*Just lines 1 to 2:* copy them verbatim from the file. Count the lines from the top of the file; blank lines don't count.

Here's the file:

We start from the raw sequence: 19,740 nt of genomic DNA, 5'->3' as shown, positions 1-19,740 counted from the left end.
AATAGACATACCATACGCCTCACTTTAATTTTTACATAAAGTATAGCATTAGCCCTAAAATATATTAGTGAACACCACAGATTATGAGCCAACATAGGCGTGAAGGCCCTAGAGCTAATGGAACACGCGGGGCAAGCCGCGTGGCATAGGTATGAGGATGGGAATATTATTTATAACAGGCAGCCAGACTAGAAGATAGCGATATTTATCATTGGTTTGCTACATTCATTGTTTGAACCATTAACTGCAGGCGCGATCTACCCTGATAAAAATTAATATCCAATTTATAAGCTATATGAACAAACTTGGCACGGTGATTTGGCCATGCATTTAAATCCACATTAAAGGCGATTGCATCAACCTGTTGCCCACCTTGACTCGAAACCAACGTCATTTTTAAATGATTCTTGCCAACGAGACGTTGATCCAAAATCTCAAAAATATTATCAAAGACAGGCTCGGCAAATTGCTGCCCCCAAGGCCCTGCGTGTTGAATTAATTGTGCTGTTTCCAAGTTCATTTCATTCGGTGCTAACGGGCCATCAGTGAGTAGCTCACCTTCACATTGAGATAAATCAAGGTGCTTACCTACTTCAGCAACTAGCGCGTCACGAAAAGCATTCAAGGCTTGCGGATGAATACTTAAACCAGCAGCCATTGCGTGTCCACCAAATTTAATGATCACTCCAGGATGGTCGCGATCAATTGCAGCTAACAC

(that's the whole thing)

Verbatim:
We start from the raw sequence: 19,740 nt of genomic DNA, 5'->3' as shown, positions 1-19,740 counted from the left end.
AATAGACATACCATACGCCTCACTTTAATTTTTACATAAAGTATAGCATTAGCCCTAAAATATATTAGTGAACACCACAGATTATGAGCCAACATAGGCGTGAAGGCCCTAGAGCTAATGGAACACGCGGGGCAAGCCGCGTGGCATAGGTATGAGGATGGGAATATTATTTATAACAGGCAGCCAGACTAGAAGATAGCGATATTTATCATTGGTTTGCTACATTCATTGTTTGAACCATTAACTGCAGGCGCGATCTACCCTGATAAAAATTAATATCCAATTTATAAGCTATATGAACAAACTTGGCACGGTGATTTGGCCATGCATTTAAATCCACATTAAAGGCGATTGCATCAACCTGTTGCCCACCTTGACTCGAAACCAACGTCATTTTTAAATGATTCTTGCCAACGAGACGTTGATCCAAAATCTCAAAAATATTATCAAAGACAGGCTCGGCAAATTGCTGCCCCCAAGGCCCTGCGTGTTGAATTAATTGTGCTGTTTCCAAGTTCATTTCATTCGGTGCTAACGGGCCATCAGTGAGTAGCTCACCTTCACATTGAGATAAATCAAGGTGCTTACCTACTTCAGCAACTAGCGCGTCACGAAAAGCATTCAAGGCTTGCGGATGAATACTTAAACCAGCAGCCATTGCGTGTCCACCAAATTTAATGATCACTCCAGGATGGTCGCGATCAATTGCAGCTAACAC